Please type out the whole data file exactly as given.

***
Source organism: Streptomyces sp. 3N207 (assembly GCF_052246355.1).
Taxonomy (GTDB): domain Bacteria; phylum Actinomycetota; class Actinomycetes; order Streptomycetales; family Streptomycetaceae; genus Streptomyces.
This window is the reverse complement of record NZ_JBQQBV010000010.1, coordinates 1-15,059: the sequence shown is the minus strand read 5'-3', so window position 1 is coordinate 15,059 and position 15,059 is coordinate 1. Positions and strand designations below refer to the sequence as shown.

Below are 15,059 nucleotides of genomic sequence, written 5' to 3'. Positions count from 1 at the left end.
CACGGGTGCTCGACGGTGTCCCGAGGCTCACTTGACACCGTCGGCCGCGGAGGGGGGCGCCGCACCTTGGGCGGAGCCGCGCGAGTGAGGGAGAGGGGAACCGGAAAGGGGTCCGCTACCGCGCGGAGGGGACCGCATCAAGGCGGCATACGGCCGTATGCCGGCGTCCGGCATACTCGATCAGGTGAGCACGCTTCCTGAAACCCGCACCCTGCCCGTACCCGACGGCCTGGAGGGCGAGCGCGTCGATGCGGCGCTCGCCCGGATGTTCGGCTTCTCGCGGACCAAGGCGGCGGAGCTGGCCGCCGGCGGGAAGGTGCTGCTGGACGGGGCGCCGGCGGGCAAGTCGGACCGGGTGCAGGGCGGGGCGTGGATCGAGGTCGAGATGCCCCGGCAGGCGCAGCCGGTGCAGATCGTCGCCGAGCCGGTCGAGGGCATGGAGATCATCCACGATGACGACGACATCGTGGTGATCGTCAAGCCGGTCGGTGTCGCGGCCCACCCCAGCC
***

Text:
Source organism: Streptomyces sp. 3N207 (assembly GCF_052246355.1).
Taxonomy (GTDB): domain Bacteria; phylum Actinomycetota; class Actinomycetes; order Streptomycetales; family Streptomycetaceae; genus Streptomyces.
This window is the reverse complement of record NZ_JBQQBV010000010.1, coordinates 1-15,059: the sequence shown is the minus strand read 5'-3', so window position 1 is coordinate 15,059 and position 15,059 is coordinate 1. Positions and strand designations below refer to the sequence as shown.

Below are 15,059 nucleotides of genomic sequence, written 5' to 3'. Positions count from 1 at the left end.
CACGGGTGCTCGACGGTGTCCCGAGGCTCACTTGACACCGTCGGCCGCGGAGGGGGGCGCCGCACCTTGGGCGGAGCCGCGCGAGTGAGGGAGAGGGGAACCGGAAAGGGGTCCGCTACCGCGCGGAGGGGACCGCATCAAGGCGGCATACGGCCGTATGCCGGCGTCCGGCATACTCGATCAGGTGAGCACGCTTCCTGAAACCCGCACCCTGCCCGTACCCGACGGCCTGGAGGGCGAGCGCGTCGATGCGGCGCTCGCCCGGATGTTCGGCTTCTCGCGGACCAAGGCGGCGGAGCTGGCCGCCGGCGGGAAGGTGCTGCTGGACGGGGCGCCGGCGGGCAAGTCGGACCGGGTGCAGGGCGGGGCGTGGATCGAGGTCGAGATGCCCCGGCAGGCGCAGCCGGTGCAGATCGTCGCCGAGCCGGTCGAGGGCATGGAGATCATCCACGATGACGACGACATCGTGGTGATCGTCAAGCCGGTCGGTGTCGCGGCCCACCCCAGCC